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Choosing photos for print: what you need to know

Print design is a very different art form to digital design. While many of the same rules apply, there are some practices digital designers swear by that simply will not translate to the world of print. Image selection is just one of these – images that might look brilliant on your laptop, desktop or mobile device can look terrible when used in print. In this short guide we’re going to give you a brief overview of selecting images to print. Avoid print design disappointment with these golden rules…


Image resolution is THE key consideration when selecting images for print. Most of the images you’ll find online will be far too poor quality to ever consider using in print – this includes images taken from websites, social networks such as Facebook and search engines. You shouldn’t use such images anyway (for licensing reasons – more on which later), but if you were to do so on any print product larger than a postage stamp the resolution will be extremely poor. As a general rule of thumb, use only images greater than 300dpi. That means using a decent quality camera – while the pics on your iPhone might look great on Instagram, they’re actually no more than 72dpi so nowhere near the required quality for print.


Image licensing

Only ever use fully licensed images in your print marketing efforts. Failing to do so could result in legal action. Either use your own images, hire a professional photographer or purchase stock images from an image bank – just remember to double-check the resolution before you buy!


Image quality

Image quality isn’t just about resolution and pixel density. There are other considerations that can only be judged by a human eye. These include:



Make sure that your images are sharp. While you might get away with a soft focus image online, print is far less forgiving as a medium.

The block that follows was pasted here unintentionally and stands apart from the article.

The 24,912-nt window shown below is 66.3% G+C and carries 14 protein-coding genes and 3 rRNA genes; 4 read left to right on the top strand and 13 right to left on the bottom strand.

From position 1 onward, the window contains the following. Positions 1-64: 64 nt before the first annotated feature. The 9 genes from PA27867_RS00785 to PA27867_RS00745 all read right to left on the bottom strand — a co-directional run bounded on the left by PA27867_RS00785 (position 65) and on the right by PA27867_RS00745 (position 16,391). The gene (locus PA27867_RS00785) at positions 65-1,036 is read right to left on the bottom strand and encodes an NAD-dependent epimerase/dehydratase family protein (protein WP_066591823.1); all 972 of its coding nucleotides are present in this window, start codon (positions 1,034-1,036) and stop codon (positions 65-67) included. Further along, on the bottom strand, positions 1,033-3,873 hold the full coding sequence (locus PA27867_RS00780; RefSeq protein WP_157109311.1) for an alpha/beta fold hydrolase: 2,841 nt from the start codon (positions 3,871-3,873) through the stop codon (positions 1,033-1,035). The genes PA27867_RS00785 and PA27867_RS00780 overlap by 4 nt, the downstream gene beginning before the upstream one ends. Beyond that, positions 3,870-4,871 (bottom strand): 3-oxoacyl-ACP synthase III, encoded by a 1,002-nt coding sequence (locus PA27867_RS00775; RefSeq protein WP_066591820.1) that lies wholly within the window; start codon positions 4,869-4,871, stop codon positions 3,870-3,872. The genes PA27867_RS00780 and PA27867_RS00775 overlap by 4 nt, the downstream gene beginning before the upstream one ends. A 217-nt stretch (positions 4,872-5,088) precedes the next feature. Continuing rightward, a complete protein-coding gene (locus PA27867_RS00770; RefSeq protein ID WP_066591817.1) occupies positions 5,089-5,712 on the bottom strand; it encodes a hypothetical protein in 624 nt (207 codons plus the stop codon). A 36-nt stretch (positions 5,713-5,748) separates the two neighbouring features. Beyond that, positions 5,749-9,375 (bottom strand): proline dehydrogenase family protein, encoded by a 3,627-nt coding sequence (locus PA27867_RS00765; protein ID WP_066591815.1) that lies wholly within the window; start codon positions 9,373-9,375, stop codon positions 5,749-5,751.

Image composition is highly subjective, and one viewer’s opinion might not tally with another’s. However, there are a few rules that can help you to decide whether an image is strong or not – take a look at the rule of thirds for starters.


Design considerations

Even if an image is technically good, well composed and attractive, it still might not work from a print design perspective. Here are some other considerations you need to bear in mind:


Copy space

Most images used for design and marketing purposes – whether print or digital – require ‘copy space’ to ensure that any text doesn’t clash or compete with the image. You may need to compose your images in a slightly counterintuitive way, ignoring the traditional rule of thirds approach to ensure that there’s enough empty space to allow your for copy.


Is it compelling?

Finally, is the image you’ve selected sufficiently compelling to attract your audience’s attention? The entire goal of print marketing is to draw the eye and promote your products, services or brand. A dull or uninspiring image won’t help to that end, so make sure that there’s enough going on in your selected photo or photos to compel the viewer.


Selecting the right image is just one process of many that contributes to strong print design. Here at PMG, we’re dedicated to improving our clients’ relationships with print. Our dedicated design studio can help you to create winning print designs – from leaflets to billboards, catalogues to PoS materials. Contact us today to find out more.

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